Today, many communities recognize that refugee and other immigrant residents, in addition to being valued neighbors and civic leaders, represent economic growth as new homeowners, taxpayers, business owners, workers, and consumers. Together with longer-term residents, New Americans are fueling the competitiveness of local companies and communities in the global economy. Newcomers often bring a unique set of skills and connections that serve them and their new communities well. For example, refugees may possess international professional networks that can facilitate export arrangements; specialized knowledge in science, technology, engineering, and mathematics (STEM) fields that face labor shortages in the U.S.; or agricultural practices that can inform sustainable growing methods.
At the same time, like many other residents, New Americans can encounter challenges along the way that prevent them from using these talents. As they search for a job, start a business, or purchase a new home, some may run into issues such as a limited credit history, lack of professional or personal networks in the United States, or limited work history in the formal economy. They may also experience barriers in accessing capital or lack information about regulations and financial systems. Language and cultural barriers can exacerbate these challenges.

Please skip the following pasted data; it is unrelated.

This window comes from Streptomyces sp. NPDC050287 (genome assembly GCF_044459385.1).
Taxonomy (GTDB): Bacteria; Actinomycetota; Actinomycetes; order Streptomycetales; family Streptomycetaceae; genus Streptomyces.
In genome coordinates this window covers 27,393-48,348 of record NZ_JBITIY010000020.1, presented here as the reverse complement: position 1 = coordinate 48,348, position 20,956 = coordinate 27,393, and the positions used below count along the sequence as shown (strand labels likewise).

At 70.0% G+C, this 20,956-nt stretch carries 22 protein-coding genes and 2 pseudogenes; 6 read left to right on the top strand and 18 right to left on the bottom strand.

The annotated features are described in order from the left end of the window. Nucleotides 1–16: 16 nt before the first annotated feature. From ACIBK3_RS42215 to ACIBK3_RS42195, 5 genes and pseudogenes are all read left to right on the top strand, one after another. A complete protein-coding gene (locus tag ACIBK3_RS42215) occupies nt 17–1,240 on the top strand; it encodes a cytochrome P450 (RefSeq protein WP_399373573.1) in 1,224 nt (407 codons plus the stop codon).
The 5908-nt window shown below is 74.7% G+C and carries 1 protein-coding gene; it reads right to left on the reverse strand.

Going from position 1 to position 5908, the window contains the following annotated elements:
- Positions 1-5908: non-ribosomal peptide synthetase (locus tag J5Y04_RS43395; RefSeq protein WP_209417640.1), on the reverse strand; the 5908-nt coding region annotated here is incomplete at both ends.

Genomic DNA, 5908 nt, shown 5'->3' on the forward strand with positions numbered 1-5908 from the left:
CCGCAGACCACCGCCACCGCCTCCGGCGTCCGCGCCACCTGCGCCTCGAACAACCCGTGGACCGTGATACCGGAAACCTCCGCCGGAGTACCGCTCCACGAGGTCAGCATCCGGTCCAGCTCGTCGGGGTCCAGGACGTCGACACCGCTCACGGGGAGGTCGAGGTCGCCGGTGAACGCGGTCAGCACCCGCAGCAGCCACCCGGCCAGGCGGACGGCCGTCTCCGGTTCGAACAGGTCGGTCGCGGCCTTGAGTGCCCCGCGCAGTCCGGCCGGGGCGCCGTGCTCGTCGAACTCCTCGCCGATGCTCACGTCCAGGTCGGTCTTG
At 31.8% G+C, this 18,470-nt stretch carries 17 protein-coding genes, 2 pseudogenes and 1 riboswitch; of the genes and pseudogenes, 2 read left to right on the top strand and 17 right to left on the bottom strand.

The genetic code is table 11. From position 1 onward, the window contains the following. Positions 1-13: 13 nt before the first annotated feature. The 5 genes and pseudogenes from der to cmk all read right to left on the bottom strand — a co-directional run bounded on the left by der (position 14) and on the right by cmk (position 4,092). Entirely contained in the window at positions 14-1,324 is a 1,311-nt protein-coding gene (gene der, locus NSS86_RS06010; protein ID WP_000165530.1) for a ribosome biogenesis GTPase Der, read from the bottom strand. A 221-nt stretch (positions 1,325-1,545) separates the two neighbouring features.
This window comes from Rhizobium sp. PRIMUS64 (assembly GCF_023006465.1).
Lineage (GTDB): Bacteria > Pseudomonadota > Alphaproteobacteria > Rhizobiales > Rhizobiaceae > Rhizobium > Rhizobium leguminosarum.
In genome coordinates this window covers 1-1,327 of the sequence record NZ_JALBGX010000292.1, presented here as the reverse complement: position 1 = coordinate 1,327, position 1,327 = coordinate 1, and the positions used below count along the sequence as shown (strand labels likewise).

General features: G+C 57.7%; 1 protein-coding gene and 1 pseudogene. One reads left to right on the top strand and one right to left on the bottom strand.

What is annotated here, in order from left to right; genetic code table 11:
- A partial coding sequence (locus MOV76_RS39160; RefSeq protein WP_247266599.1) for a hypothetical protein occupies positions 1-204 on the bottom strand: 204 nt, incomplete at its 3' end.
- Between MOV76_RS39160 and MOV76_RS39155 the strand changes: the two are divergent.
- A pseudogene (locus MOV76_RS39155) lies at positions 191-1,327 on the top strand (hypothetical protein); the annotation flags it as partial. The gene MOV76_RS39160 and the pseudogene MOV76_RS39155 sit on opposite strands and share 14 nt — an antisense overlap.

Practitioners and policy-makers who want to tap into the talents of all residents find that strategic tweaks to programs and policies can address these challenges and help refugees and immigrants enter the labor market more quickly, work in positions that match their skills, and navigate the codes and regulations involved in purchasing a home or starting a business. When local leaders address the unmet needs of refugees and other residents, they can fully deploy a complete team of talented residents in their communities, rather than only a portion of the population, to spur inclusive economic growth. By taking small, manageable steps and working in partnership, communities can build an ecosystem of support to facilitate inclusion in local economies. In doing so, there is a win-win for all involved. Refugees are able to use their talents and achieve upward mobility for themselves and their families, and regional economies see growth that benefits all residents and puts the community on a path to shared prosperity.
In this playbook, you will find both the “why” and the “how” of building more welcoming local economies. We begin by providing some process tips to help you figure out how to develop a welcoming approach and get started with refugee economic development work. Each subsequent chapter tackles a different area of economic development and may be printed as a stand-alone document. In the first section of each chapter, you will find the “why”: talking points and case-making data and stories that explain how New Americans are integral to mainstream economic development priorities. The second page of each chapter walks you through the “how”: concrete strategies and model programs that support integration into the U.S. economy.